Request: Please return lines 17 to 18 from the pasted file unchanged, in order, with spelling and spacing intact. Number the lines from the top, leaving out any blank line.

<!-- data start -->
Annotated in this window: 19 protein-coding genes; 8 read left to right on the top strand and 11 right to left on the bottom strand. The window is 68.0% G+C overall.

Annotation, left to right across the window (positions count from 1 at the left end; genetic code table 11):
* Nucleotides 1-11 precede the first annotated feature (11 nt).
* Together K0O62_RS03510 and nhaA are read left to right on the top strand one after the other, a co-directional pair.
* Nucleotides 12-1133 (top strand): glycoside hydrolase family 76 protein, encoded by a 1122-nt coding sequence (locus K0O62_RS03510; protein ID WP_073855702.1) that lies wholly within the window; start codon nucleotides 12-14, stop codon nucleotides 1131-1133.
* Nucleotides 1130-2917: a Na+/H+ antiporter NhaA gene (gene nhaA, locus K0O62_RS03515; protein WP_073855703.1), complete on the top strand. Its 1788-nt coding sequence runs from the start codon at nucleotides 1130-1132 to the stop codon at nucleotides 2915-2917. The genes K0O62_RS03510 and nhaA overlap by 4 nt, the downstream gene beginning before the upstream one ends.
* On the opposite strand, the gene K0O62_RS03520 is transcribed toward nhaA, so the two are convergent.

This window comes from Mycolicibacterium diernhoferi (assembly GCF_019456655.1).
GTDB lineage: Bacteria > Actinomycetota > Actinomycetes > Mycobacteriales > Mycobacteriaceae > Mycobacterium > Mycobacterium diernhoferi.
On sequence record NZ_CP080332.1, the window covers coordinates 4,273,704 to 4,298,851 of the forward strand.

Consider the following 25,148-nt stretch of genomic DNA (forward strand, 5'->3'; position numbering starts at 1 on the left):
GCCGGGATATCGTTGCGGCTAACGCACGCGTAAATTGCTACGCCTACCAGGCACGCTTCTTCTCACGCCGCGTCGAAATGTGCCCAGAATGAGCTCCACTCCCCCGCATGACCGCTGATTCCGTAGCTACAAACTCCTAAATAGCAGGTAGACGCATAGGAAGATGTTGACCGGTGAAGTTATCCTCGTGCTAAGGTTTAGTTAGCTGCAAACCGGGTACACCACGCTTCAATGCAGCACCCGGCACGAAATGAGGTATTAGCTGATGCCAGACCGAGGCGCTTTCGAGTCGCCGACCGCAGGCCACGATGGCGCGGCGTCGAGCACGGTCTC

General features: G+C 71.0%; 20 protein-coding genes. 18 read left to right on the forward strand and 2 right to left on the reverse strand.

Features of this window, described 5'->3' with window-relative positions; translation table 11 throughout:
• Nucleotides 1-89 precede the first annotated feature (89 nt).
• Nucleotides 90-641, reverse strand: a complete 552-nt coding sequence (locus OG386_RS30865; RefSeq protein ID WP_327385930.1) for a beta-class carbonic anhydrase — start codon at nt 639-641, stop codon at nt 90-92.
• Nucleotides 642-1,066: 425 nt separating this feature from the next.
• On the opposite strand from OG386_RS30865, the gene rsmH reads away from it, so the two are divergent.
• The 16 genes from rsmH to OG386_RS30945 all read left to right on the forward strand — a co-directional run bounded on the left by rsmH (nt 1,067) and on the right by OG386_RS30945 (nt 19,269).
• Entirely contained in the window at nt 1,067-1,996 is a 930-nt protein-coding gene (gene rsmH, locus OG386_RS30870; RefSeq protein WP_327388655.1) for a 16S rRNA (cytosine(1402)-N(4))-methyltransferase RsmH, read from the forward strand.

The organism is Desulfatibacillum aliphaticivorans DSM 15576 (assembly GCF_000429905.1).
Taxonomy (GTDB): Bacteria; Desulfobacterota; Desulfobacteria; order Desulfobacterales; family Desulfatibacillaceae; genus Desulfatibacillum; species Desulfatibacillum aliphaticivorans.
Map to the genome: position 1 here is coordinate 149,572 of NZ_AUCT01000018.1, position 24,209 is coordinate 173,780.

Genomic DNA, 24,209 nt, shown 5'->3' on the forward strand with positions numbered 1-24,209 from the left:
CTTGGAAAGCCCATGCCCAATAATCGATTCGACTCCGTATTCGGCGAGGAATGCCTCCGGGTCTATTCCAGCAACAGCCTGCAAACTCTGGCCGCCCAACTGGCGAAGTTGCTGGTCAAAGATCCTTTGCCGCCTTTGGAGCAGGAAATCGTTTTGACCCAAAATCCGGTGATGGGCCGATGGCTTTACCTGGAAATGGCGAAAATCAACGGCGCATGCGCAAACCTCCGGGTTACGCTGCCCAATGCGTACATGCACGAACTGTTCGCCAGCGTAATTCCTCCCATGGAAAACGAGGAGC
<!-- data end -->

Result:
• Nucleotides 642-1,066: 425 nt separating this feature from the next.
• On the opposite strand from OG386_RS30865, the gene rsmH reads away from it, so the two are divergent.